Tuesday, 5th March 2019
13:30 - 14:30
CESS Seminar Rooms - 3 George Street Mews
Winning Hearts and Minds in Civil Wars: Governance, Leadership Change, and Support for Violence in Iraq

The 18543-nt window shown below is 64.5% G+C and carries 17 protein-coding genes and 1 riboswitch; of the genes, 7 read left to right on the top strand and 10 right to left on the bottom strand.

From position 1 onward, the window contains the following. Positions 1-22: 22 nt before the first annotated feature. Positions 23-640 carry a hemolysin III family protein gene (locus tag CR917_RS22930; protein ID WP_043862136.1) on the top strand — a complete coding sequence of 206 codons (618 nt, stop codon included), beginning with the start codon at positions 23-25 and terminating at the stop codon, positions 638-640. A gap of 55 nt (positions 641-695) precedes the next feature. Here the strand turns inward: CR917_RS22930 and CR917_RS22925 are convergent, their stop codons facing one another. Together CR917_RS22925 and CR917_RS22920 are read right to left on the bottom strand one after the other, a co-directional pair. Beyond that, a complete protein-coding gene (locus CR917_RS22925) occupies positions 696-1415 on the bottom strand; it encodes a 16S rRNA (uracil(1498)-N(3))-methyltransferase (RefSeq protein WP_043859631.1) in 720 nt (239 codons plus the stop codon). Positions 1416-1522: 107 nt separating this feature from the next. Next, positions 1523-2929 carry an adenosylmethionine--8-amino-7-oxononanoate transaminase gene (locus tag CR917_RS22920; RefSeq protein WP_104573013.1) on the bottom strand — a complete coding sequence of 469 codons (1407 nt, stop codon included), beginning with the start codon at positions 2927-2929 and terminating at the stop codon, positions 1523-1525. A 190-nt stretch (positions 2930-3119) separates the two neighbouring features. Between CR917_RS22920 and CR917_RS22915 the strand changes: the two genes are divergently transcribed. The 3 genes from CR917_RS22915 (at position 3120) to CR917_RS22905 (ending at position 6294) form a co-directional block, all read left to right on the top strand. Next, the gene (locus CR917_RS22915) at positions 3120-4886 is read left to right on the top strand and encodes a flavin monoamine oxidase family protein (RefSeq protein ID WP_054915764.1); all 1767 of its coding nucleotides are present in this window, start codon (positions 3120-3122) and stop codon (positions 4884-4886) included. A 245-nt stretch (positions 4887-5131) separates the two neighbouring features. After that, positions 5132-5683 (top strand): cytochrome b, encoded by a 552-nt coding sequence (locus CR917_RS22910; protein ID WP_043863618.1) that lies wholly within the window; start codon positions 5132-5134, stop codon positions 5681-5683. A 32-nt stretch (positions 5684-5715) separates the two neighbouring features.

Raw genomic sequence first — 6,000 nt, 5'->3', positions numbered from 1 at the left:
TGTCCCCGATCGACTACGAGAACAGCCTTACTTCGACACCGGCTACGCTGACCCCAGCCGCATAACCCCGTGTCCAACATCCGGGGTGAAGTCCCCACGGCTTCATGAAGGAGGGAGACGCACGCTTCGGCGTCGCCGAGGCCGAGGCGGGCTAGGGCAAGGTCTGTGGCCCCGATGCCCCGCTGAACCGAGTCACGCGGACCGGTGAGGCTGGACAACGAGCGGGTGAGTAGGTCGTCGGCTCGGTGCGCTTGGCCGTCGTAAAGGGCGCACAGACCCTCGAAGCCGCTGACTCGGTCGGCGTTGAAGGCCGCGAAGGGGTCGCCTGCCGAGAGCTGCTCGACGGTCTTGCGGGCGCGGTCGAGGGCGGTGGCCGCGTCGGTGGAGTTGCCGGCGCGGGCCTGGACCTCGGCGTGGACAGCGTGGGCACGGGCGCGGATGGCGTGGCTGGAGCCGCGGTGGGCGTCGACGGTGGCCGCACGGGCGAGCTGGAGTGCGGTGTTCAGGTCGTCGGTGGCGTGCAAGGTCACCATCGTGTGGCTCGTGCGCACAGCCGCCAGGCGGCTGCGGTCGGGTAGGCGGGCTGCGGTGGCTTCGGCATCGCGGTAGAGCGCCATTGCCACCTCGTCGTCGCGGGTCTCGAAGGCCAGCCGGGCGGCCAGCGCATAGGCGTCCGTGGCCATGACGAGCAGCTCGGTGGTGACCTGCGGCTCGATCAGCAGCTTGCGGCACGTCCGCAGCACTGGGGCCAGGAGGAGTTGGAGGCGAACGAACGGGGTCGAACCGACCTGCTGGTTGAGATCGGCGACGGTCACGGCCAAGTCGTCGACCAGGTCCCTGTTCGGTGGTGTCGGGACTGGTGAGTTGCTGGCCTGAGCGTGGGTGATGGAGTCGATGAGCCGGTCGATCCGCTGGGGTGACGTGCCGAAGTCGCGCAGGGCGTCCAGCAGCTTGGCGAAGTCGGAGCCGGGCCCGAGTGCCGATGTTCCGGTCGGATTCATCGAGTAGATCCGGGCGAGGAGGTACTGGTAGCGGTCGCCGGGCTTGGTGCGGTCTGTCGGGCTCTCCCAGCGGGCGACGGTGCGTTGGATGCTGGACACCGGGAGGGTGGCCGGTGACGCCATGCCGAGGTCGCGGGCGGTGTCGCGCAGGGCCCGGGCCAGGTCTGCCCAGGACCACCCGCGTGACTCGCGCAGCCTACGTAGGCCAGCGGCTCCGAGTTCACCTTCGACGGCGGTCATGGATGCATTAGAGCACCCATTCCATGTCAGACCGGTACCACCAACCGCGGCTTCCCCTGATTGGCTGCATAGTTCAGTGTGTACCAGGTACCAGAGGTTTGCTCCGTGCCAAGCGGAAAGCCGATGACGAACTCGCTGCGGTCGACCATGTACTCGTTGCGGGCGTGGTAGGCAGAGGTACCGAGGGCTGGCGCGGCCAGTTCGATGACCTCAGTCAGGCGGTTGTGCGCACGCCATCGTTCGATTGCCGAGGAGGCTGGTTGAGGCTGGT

The ‘hearts and minds’ model of counterinsurgency holds that civilians are less likely to support an insurgency if the government provides basic public services and security. Building on this model, we argue that a major political event that raises popular expectations of future public service and security provision will increase support for the government and decrease sympathy for the insurgency. To test this argument, we leverage a unique research design opportunity that stems from the unforeseen announcement of the resignation of Iraq’s divisive prime minister in August 2014 while an original survey was being administered across the country. We show that the leadership transition led Iraq’s displeased Sunni minority to shift support away from the insurgency to the government. In line with our argument, this realignment was due to rising optimism among Iraqi Sunnis that the new government would provide basic services and public goods – specifically security, electricity, and jobs.